With the polarization of politics today and the rising number of divisive challenges we face there seems to be no shortage of outrage today. Sometimes it’s social policy changing too fast for you, or maybe not fast enough. Sometimes it’s the tension between facts and opinions, especially when religion gets involved. Outrage seems to be the most common currency of policy today.
It is hard to be outraged all the time. It’s both exhausting emotionally and self-defeating as constant outrage prevents the bigger issues from pulling away from the smaller issues. If you are equally upset about all issues, where should your energy go? In any human society you cannot have everything the way you want it when you want it, so attempting to invest in every issue no matter how large or small is self defeating.
At the same time, lack of outrage risks normalizing things that should not be normalized. Just because there are too many things going on to focus your outrage on does not mean any of them should be accepted. You have but a finite amount of outrage you can sustain, but what happens when it’s not enough?
Politicians have started to use the fact that the opposition has a finite amount of outrage to distract them, making them exhaust their outrage on smaller issues to make it easier to pursue larger agendas. This kind of emotional distraction is a weapon of misdirection that is easy to use against large heterogenous groups of people, especially when they lack clear leadership as most groups of humans do. It’s much easier to attack or appeal to the emotions of a larger group than their logic.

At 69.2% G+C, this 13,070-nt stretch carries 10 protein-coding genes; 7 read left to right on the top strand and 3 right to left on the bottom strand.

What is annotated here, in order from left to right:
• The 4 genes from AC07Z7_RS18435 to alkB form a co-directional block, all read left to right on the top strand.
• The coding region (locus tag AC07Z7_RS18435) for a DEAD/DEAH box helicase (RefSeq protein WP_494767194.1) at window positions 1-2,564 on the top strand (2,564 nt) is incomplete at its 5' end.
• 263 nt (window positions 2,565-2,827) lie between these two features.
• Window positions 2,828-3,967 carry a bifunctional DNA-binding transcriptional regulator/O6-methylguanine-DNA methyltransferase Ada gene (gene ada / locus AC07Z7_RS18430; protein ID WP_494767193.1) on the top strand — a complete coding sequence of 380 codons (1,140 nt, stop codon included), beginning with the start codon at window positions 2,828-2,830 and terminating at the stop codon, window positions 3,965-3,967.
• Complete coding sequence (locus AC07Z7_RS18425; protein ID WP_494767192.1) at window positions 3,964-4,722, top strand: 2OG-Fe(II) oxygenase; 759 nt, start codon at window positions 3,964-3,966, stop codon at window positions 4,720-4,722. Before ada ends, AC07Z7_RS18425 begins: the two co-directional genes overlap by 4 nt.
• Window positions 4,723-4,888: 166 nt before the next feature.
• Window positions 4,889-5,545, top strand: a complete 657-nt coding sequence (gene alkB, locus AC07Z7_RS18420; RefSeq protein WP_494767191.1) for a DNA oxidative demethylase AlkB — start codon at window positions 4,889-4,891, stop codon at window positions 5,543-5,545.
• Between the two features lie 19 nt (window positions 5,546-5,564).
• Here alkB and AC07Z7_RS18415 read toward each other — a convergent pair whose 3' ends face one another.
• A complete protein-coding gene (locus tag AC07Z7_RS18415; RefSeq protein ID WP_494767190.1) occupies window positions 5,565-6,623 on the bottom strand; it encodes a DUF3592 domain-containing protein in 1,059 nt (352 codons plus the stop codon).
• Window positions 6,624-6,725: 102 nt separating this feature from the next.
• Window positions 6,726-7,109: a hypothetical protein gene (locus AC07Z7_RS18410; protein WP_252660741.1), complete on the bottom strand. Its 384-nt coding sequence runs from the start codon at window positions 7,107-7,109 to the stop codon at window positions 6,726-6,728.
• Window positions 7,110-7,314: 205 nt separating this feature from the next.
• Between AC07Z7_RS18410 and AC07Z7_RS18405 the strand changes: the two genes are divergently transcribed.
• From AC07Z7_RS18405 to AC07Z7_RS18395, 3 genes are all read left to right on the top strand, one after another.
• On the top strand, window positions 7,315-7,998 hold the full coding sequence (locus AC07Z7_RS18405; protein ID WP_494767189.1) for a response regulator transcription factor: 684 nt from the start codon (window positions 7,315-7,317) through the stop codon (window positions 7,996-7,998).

I have no suggestion on how to combat the use of outrage as a political weapon, other than that we all need to be mindful of how we are being manipulated on topics we care about. True change takes time, but the emotions of outrage burn brightly for a short time. Consider how to sustain your commitment beyond the short term outrage as there will always be another issue around the corner designed to enrage you anew to distract you once again.
Manipulating populations using emotional triggers is not new to politics, it has simply gotten easier with tools like Facebook and Twitter which have become, essentially, weapons of mass distraction. Those same tools can become weapons against these attacks if we understand what is happening and resist that same manipulation.
I have always had great faith in my fellow citizens, and still have optimism that they are smarter than politicians give them credit. This new wave of attacks will test that faith, and I am hopeful that it leads to a stronger society.